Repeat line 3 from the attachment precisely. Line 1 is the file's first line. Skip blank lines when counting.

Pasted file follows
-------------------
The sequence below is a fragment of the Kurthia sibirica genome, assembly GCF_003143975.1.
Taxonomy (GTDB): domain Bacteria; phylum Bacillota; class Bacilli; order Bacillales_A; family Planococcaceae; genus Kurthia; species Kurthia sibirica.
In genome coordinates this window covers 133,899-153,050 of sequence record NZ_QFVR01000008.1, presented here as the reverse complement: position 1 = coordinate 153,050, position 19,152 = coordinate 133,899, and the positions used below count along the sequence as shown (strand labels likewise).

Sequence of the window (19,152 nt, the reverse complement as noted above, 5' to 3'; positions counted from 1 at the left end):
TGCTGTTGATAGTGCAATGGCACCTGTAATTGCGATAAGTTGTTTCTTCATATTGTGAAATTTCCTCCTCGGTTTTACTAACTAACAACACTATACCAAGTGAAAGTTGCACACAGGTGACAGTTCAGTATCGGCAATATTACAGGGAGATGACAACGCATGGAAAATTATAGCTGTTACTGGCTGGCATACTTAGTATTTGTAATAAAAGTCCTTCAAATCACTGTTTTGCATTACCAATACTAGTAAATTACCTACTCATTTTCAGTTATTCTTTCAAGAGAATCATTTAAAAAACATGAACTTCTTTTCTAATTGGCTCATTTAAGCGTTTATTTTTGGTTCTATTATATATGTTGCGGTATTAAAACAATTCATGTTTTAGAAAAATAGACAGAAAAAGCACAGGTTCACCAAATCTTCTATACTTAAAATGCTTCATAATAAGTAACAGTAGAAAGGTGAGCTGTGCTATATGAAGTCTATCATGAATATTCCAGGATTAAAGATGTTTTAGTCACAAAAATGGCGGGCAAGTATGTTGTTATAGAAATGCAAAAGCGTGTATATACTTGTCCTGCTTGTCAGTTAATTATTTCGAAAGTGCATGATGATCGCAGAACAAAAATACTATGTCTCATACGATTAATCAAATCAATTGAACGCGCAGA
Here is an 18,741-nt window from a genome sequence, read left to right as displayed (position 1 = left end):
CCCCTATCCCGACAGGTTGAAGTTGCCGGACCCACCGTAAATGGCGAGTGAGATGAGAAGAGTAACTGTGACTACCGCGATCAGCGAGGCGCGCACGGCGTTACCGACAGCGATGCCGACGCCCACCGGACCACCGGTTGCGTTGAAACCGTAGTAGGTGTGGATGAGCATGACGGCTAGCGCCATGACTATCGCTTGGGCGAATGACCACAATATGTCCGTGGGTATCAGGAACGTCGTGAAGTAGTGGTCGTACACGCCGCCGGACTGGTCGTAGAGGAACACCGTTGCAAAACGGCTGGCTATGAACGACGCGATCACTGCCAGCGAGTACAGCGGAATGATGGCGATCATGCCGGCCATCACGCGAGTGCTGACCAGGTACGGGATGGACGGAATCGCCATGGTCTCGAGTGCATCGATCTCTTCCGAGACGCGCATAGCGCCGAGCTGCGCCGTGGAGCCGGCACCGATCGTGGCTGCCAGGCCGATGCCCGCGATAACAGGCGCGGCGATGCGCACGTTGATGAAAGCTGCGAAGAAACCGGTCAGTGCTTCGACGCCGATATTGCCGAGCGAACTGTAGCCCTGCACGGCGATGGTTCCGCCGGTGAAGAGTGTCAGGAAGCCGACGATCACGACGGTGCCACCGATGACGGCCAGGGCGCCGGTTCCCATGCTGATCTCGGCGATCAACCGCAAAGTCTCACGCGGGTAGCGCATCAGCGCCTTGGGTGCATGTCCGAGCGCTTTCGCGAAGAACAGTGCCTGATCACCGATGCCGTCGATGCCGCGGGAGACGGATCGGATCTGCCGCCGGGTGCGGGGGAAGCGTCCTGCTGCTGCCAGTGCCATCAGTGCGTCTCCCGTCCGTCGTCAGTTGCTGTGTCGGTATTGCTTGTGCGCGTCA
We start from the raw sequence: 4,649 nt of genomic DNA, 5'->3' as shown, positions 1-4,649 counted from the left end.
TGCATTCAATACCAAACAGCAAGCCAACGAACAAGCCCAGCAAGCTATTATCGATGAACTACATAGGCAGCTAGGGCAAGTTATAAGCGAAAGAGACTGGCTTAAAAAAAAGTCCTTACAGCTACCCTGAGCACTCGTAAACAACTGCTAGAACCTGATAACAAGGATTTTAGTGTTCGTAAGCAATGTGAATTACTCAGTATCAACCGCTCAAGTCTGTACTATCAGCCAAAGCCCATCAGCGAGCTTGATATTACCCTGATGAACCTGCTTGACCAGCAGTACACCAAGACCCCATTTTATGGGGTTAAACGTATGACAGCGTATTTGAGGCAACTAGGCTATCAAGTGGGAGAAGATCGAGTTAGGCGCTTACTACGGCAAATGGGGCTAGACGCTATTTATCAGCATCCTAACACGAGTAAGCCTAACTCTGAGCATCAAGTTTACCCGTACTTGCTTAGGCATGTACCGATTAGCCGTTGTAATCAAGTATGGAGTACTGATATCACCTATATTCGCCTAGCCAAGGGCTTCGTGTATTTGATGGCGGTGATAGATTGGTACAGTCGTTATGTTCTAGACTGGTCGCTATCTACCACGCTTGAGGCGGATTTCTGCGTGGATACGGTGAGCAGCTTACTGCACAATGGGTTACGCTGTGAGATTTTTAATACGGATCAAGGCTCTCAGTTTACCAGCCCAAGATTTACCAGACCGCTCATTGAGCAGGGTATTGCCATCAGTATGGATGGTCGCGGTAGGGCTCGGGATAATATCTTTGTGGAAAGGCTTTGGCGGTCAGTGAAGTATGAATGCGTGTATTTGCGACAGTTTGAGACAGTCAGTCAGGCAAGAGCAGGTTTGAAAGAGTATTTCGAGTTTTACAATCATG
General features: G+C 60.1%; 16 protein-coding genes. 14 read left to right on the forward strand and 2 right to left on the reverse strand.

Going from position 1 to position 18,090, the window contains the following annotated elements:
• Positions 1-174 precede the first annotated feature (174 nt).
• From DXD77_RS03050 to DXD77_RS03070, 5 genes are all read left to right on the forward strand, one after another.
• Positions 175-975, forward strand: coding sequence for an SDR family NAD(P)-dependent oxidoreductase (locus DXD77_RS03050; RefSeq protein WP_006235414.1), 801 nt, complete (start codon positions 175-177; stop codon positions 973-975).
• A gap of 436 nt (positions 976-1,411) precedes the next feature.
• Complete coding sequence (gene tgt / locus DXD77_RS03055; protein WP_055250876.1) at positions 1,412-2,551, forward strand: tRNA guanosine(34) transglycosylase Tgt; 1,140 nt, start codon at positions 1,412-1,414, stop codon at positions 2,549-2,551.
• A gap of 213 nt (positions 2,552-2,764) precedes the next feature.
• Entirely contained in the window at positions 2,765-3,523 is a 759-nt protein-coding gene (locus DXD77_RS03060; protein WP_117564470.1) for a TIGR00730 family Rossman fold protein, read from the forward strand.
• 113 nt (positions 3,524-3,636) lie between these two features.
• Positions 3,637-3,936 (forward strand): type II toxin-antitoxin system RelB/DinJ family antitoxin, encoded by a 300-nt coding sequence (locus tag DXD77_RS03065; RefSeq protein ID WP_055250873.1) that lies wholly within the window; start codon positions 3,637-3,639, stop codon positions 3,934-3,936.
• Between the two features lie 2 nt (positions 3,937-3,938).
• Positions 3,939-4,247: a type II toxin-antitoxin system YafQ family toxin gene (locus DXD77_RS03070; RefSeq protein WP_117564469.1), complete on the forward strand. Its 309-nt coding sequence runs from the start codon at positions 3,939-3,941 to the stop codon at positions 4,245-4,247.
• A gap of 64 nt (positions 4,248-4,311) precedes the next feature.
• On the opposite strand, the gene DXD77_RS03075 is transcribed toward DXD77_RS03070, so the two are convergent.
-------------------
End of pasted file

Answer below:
In genome coordinates this window covers 133,899-153,050 of sequence record NZ_QFVR01000008.1, presented here as the reverse complement: position 1 = coordinate 153,050, position 19,152 = coordinate 133,899, and the positions used below count along the sequence as shown (strand labels likewise).